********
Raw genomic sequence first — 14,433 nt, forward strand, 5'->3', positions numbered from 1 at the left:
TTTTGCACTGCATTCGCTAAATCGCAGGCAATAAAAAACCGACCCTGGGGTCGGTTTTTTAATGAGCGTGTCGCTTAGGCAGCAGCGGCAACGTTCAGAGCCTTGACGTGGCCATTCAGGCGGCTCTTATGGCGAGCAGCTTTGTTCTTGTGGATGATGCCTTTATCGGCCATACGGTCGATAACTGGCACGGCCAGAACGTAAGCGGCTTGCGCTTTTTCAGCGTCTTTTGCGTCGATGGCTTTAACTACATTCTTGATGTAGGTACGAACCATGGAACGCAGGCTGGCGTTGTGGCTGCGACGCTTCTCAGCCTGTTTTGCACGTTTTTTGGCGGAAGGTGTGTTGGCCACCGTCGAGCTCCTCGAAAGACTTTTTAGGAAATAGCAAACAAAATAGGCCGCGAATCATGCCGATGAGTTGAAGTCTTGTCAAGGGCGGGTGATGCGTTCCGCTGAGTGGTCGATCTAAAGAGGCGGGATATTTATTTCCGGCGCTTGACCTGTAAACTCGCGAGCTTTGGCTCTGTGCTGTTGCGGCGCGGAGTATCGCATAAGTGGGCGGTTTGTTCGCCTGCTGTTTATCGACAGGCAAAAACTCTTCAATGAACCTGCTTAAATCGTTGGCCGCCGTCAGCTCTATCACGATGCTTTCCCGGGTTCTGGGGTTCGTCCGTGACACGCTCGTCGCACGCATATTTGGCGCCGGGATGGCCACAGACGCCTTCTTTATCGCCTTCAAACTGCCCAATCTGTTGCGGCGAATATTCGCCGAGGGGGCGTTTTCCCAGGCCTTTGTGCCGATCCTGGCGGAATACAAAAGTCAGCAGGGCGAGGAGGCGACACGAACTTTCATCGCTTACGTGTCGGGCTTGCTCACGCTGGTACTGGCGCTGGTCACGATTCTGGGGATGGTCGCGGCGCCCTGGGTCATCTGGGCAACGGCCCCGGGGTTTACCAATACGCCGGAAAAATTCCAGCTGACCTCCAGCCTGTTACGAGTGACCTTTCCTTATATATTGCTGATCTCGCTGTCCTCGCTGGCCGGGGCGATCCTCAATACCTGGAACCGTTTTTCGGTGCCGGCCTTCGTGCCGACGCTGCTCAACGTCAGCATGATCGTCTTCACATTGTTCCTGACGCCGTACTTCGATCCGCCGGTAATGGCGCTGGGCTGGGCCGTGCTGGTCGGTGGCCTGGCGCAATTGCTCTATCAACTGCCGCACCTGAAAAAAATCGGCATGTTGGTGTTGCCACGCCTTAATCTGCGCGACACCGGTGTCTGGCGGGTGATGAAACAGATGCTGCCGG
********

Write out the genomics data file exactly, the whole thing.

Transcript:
Raw genomic sequence first — 14,433 nt, forward strand, 5'->3', positions numbered from 1 at the left:
TTTTGCACTGCATTCGCTAAATCGCAGGCAATAAAAAACCGACCCTGGGGTCGGTTTTTTAATGAGCGTGTCGCTTAGGCAGCAGCGGCAACGTTCAGAGCCTTGACGTGGCCATTCAGGCGGCTCTTATGGCGAGCAGCTTTGTTCTTGTGGATGATGCCTTTATCGGCCATACGGTCGATAACTGGCACGGCCAGAACGTAAGCGGCTTGCGCTTTTTCAGCGTCTTTTGCGTCGATGGCTTTAACTACATTCTTGATGTAGGTACGAACCATGGAACGCAGGCTGGCGTTGTGGCTGCGACGCTTCTCAGCCTGTTTTGCACGTTTTTTGGCGGAAGGTGTGTTGGCCACCGTCGAGCTCCTCGAAAGACTTTTTAGGAAATAGCAAACAAAATAGGCCGCGAATCATGCCGATGAGTTGAAGTCTTGTCAAGGGCGGGTGATGCGTTCCGCTGAGTGGTCGATCTAAAGAGGCGGGATATTTATTTCCGGCGCTTGACCTGTAAACTCGCGAGCTTTGGCTCTGTGCTGTTGCGGCGCGGAGTATCGCATAAGTGGGCGGTTTGTTCGCCTGCTGTTTATCGACAGGCAAAAACTCTTCAATGAACCTGCTTAAATCGTTGGCCGCCGTCAGCTCTATCACGATGCTTTCCCGGGTTCTGGGGTTCGTCCGTGACACGCTCGTCGCACGCATATTTGGCGCCGGGATGGCCACAGACGCCTTCTTTATCGCCTTCAAACTGCCCAATCTGTTGCGGCGAATATTCGCCGAGGGGGCGTTTTCCCAGGCCTTTGTGCCGATCCTGGCGGAATACAAAAGTCAGCAGGGCGAGGAGGCGACACGAACTTTCATCGCTTACGTGTCGGGCTTGCTCACGCTGGTACTGGCGCTGGTCACGATTCTGGGGATGGTCGCGGCGCCCTGGGTCATCTGGGCAACGGCCCCGGGGTTTACCAATACGCCGGAAAAATTCCAGCTGACCTCCAGCCTGTTACGAGTGACCTTTCCTTATATATTGCTGATCTCGCTGTCCTCGCTGGCCGGGGCGATCCTCAATACCTGGAACCGTTTTTCGGTGCCGGCCTTCGTGCCGACGCTGCTCAACGTCAGCATGATCGTCTTCACATTGTTCCTGACGCCGTACTTCGATCCGCCGGTAATGGCGCTGGGCTGGGCCGTGCTGGTCGGTGGCCTGGCGCAATTGCTCTATCAACTGCCGCACCTGAAAAAAATCGGCATGTTGGTGTTGCCACGCCTTAATCTGCGCGACACCGGTGTCTGGCGGGTGATGAAACAGATGCTGCCGG